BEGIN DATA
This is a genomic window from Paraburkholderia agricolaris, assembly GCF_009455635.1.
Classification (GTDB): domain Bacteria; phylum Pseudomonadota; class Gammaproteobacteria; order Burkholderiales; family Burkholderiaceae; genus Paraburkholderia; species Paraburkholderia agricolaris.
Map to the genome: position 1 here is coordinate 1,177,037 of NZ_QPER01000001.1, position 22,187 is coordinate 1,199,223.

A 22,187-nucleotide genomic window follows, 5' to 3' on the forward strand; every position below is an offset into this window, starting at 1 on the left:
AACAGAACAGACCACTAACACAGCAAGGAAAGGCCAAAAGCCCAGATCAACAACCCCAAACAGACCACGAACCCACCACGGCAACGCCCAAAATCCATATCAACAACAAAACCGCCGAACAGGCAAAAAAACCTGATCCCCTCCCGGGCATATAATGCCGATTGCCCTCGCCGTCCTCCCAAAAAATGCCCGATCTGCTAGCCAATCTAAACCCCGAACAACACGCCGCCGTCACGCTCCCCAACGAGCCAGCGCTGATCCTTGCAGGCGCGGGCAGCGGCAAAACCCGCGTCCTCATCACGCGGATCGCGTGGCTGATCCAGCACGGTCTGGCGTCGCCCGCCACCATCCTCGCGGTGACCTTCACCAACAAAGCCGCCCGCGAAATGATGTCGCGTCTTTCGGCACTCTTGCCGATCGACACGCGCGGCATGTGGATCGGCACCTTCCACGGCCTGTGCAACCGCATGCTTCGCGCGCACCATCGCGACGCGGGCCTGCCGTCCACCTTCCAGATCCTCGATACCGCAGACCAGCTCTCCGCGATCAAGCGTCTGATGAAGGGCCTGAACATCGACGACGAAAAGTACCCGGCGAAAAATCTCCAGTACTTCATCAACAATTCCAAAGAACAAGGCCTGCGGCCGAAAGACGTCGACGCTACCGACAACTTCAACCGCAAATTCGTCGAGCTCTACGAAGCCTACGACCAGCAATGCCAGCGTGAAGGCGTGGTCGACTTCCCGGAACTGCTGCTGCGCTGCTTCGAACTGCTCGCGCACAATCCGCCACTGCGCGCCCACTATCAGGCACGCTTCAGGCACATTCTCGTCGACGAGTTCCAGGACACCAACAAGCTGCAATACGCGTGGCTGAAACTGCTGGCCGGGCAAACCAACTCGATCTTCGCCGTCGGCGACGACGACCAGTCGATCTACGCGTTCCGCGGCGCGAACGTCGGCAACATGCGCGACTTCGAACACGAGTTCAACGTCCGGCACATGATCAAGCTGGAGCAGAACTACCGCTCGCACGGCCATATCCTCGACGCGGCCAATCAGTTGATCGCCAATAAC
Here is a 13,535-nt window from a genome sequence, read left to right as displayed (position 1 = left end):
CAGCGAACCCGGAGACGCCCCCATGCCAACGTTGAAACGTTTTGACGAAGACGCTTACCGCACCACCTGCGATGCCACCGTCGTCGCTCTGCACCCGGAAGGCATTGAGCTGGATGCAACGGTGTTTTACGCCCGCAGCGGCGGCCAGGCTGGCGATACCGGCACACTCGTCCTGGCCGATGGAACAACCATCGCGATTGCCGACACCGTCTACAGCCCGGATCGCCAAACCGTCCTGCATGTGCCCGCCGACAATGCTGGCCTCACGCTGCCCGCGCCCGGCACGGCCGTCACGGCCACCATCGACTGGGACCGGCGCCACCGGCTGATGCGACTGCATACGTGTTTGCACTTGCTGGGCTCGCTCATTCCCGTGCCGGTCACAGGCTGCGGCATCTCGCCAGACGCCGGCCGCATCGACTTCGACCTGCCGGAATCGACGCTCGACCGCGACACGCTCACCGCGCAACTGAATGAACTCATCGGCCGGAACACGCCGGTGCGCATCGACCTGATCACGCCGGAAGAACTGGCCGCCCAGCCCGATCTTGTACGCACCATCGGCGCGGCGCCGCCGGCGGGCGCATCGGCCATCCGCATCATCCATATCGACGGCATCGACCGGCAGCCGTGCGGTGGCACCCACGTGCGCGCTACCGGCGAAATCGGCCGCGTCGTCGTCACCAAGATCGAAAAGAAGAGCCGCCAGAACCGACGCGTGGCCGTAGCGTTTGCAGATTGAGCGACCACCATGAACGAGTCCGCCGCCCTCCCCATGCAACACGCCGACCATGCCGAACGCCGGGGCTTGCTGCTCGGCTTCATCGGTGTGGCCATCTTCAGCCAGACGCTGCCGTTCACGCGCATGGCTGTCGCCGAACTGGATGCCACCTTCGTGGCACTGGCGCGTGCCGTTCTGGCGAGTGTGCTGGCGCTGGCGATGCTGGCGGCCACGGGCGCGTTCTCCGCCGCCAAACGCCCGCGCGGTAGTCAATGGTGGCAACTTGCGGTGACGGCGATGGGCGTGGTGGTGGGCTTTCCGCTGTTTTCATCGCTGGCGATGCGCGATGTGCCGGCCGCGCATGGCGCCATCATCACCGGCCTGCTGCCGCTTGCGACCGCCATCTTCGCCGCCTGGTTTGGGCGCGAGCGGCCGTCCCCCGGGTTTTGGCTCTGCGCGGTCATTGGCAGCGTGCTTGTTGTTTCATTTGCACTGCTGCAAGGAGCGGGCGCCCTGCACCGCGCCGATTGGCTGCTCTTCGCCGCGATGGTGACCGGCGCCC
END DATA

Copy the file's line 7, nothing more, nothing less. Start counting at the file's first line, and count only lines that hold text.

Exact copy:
CAGCGAACCCGGAGACGCCCCCATGCCAACGTTGAAACGTTTTGACGAAGACGCTTACCGCACCACCTGCGATGCCACCGTCGTCGCTCTGCACCCGGAAGGCATTGAGCTGGATGCAACGGTGTTTTACGCCCGCAGCGGCGGCCAGGCTGGCGATACCGGCACACTCGTCCTGGCCGATGGAACAACCATCGCGATTGCCGACACCGTCTACAGCCCGGATCGCCAAACCGTCCTGCATGTGCCCGCCGACAATGCTGGCCTCACGCTGCCCGCGCCCGGCACGGCCGTCACGGCCACCATCGACTGGGACCGGCGCCACCGGCTGATGCGACTGCATACGTGTTTGCACTTGCTGGGCTCGCTCATTCCCGTGCCGGTCACAGGCTGCGGCATCTCGCCAGACGCCGGCCGCATCGACTTCGACCTGCCGGAATCGACGCTCGACCGCGACACGCTCACCGCGCAACTGAATGAACTCATCGGCCGGAACACGCCGGTGCGCATCGACCTGATCACGCCGGAAGAACTGGCCGCCCAGCCCGATCTTGTACGCACCATCGGCGCGGCGCCGCCGGCGGGCGCATCGGCCATCCGCATCATCCATATCGACGGCATCGACCGGCAGCCGTGCGGTGGCACCCACGTGCGCGCTACCGGCGAAATCGGCCGCGTCGTCGTCACCAAGATCGAAAAGAAGAGCCGCCAGAACCGACGCGTGGCCGTAGCGTTTGCAGATTGAGCGACCACCATGAACGAGTCCGCCGCCCTCCCCATGCAACACGCCGACCATGCCGAACGCCGGGGCTTGCTGCTCGGCTTCATCGGTGTGGCCATCTTCAGCCAGACGCTGCCGTTCACGCGCATGGCTGTCGCCGAACTGGATGCCACCTTCGTGGCACTGGCGCGTGCCGTTCTGGCGAGTGTGCTGGCGCTGGCGATGCTGGCGGCCACGGGCGCGTTCTCCGCCGCCAAACGCCCGCGCGGTAGTCAATGGTGGCAACTTGCGGTGACGGCGATGGGCGTGGTGGTGGGCTTTCCGCTGTTTTCATCGCTGGCGATGCGCGATGTGCCGGCCGCGCATGGCGCCATCATCACCGGCCTGCTGCCGCTTGCGACCGCCATCTTCGCCGCCTGGTTTGGGCGCGAGCGGCCGTCCCCCGGGTTTTGGCTCTGCGCGGTCATTGGCAGCGTGCTTGTTGTTTCATTTGCACTGCTGCAAGGAGCGGGCGCCCTGCACCGCGCCGATTGGCTGCTCTTCGCCGCGATGGTGACCGGCGCCC